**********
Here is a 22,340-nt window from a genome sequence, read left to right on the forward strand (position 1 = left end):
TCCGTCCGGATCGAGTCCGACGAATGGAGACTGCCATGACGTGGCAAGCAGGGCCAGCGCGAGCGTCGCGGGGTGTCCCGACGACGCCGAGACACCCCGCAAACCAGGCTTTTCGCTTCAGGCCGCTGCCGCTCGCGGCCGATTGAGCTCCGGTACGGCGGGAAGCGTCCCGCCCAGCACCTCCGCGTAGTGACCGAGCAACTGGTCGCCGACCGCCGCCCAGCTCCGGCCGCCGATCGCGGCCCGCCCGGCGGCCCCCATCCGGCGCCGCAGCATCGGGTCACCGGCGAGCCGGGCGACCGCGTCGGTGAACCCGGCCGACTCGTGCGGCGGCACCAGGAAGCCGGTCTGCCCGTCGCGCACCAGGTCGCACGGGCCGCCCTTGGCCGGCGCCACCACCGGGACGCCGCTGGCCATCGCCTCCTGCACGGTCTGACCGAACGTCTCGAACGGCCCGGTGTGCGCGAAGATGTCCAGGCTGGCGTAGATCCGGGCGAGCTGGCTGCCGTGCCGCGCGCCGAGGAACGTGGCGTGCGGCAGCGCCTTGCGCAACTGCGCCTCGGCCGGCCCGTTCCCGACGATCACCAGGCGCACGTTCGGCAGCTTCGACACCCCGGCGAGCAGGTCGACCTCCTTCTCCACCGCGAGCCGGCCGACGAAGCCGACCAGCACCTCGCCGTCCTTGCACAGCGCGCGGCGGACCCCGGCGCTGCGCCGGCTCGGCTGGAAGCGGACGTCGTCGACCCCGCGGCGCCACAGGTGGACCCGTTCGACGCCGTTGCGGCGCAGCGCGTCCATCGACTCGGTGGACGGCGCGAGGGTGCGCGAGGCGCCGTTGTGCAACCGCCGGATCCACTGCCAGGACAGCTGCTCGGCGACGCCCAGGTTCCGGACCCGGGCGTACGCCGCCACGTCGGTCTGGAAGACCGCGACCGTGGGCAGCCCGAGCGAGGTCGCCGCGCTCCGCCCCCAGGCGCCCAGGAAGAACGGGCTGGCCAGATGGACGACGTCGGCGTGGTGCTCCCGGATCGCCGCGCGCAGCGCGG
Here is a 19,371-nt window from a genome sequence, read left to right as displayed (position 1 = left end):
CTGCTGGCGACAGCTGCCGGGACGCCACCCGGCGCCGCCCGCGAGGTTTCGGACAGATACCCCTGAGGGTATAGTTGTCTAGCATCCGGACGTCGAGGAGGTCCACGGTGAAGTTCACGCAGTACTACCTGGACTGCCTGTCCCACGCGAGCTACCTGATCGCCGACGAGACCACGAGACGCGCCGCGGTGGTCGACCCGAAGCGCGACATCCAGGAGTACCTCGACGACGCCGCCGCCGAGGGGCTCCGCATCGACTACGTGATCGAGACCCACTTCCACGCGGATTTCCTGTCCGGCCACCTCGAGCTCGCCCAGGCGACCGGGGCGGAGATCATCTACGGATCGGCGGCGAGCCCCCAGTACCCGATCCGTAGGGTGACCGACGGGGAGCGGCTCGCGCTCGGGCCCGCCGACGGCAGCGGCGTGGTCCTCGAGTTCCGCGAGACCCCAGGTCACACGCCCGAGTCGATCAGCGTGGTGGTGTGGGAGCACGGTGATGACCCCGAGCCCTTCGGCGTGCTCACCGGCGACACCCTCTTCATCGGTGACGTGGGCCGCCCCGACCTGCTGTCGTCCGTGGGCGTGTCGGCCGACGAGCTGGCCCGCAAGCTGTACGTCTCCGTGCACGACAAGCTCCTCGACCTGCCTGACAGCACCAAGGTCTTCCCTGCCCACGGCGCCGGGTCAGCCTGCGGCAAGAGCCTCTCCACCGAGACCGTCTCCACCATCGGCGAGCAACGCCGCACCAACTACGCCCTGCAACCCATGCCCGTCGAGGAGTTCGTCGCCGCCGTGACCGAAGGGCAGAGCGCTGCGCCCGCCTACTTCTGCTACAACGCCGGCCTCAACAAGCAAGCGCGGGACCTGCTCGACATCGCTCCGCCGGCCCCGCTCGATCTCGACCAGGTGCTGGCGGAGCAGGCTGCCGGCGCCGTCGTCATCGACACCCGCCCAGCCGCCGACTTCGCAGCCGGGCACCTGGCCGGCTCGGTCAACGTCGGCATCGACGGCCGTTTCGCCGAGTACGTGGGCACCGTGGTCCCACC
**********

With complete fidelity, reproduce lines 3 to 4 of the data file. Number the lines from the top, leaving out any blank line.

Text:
Here is a 19,371-nt window from a genome sequence, read left to right as displayed (position 1 = left end):
CTGCTGGCGACAGCTGCCGGGACGCCACCCGGCGCCGCCCGCGAGGTTTCGGACAGATACCCCTGAGGGTATAGTTGTCTAGCATCCGGACGTCGAGGAGGTCCACGGTGAAGTTCACGCAGTACTACCTGGACTGCCTGTCCCACGCGAGCTACCTGATCGCCGACGAGACCACGAGACGCGCCGCGGTGGTCGACCCGAAGCGCGACATCCAGGAGTACCTCGACGACGCCGCCGCCGAGGGGCTCCGCATCGACTACGTGATCGAGACCCACTTCCACGCGGATTTCCTGTCCGGCCACCTCGAGCTCGCCCAGGCGACCGGGGCGGAGATCATCTACGGATCGGCGGCGAGCCCCCAGTACCCGATCCGTAGGGTGACCGACGGGGAGCGGCTCGCGCTCGGGCCCGCCGACGGCAGCGGCGTGGTCCTCGAGTTCCGCGAGACCCCAGGTCACACGCCCGAGTCGATCAGCGTGGTGGTGTGGGAGCACGGTGATGACCCCGAGCCCTTCGGCGTGCTCACCGGCGACACCCTCTTCATCGGTGACGTGGGCCGCCCCGACCTGCTGTCGTCCGTGGGCGTGTCGGCCGACGAGCTGGCCCGCAAGCTGTACGTCTCCGTGCACGACAAGCTCCTCGACCTGCCTGACAGCACCAAGGTCTTCCCTGCCCACGGCGCCGGGTCAGCCTGCGGCAAGAGCCTCTCCACCGAGACCGTCTCCACCATCGGCGAGCAACGCCGCACCAACTACGCCCTGCAACCCATGCCCGTCGAGGAGTTCGTCGCCGCCGTGACCGAAGGGCAGAGCGCTGCGCCCGCCTACTTCTGCTACAACGCCGGCCTCAACAAGCAAGCGCGGGACCTGCTCGACATCGCTCCGCCGGCCCCGCTCGATCTCGACCAGGTGCTGGCGGAGCAGGCTGCCGGCGCCGTCGTCATCGACACCCGCCCAGCCGCCGACTTCGCAGCCGGGCACCTGGCCGGCTCGGTCAACGTCGGCATCGACGGCCGTTTCGCCGAGTACGTGGGCACCGTGGTCCCACC